Debris of 'Doomsday' Comet Elenin to Pass by Earth Sunday
Amateur astronomer Michael Mattiazzo of Castlemaine, Australia caught these two images of comet Elenin on Aug. 19 (left) and Sept. 6, 2011. The images show a rapid dimming in the comet, possibly hinting at its disintegration. CREDIT: Michael Mattiazzo.
What's left of the "doomsday comet" Elenin will make its closest approach to Earth Sunday (Oct. 16). Comet Elenin started breaking up in August after being blasted by a huge solar storm, and a close pass by the sun on Sept. 10 apparently finished it off, astronomers say. What will cruise within 22 million miles (35.4 million kilometers) of our planet Sunday is likely to be a stream of debris rather than a completely intact comet.
And the leftovers of Elenin won't return for 12,000 years, astronomers say.
"Folks are having trouble finding it, so I think it's probably dead and gone," said astronomer Don Yeomans of the Near-Earth Object Program Office at NASA's Jet Propulsion Laboratory in Pasadena, Calif.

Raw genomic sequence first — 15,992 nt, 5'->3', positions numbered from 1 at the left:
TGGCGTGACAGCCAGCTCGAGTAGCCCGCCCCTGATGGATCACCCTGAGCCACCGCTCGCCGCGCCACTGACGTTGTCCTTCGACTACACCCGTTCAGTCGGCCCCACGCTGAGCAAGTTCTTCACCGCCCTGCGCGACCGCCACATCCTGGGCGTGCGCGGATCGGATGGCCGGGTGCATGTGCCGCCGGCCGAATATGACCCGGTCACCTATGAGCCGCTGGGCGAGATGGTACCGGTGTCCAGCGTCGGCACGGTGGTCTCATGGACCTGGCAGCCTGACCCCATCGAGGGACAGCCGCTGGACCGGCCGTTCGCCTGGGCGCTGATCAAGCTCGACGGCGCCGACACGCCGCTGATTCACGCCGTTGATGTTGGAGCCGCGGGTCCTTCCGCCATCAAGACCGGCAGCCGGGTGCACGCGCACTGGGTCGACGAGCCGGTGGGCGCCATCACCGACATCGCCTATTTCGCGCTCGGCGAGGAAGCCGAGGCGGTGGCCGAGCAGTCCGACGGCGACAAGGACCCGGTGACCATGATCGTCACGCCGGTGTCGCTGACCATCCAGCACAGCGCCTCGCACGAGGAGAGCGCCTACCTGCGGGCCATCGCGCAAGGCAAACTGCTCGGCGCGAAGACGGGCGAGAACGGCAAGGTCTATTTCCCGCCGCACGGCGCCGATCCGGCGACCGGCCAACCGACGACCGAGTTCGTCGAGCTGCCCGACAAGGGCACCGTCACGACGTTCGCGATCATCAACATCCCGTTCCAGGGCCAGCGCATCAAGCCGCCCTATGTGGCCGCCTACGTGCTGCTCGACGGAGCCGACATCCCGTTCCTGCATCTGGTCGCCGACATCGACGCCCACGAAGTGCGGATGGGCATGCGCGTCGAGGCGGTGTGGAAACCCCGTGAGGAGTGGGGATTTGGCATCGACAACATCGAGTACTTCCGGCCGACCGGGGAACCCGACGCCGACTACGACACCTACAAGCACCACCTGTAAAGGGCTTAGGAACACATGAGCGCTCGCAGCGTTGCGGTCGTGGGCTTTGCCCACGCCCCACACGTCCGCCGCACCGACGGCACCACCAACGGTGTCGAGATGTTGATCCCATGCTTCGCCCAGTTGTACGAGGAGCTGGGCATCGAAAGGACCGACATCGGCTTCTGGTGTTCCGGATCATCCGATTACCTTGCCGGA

Those [doomsday] ideas were pure nonsense, Yeomans said.
"Elenin was a second-rate, wimpy little comet that never should have been noted for anything, really," he said.
Elenin never posed any threat to life on Earth, Yeomans said. It was far too small to exert any appreciable influence on our planet unless it managed to hit us.
"Just driving to work every day in my subcompact car is going to have far more of a gravitational effect on Earth than this comet ever will," Yeomans said.
Elenin's crumbs will soon leave Earth in the rear-view mirror, speeding out on a long journey to the outer solar system.
Read the whole story and find more images on Space.com
Posted by: Soderman/NLSI Staff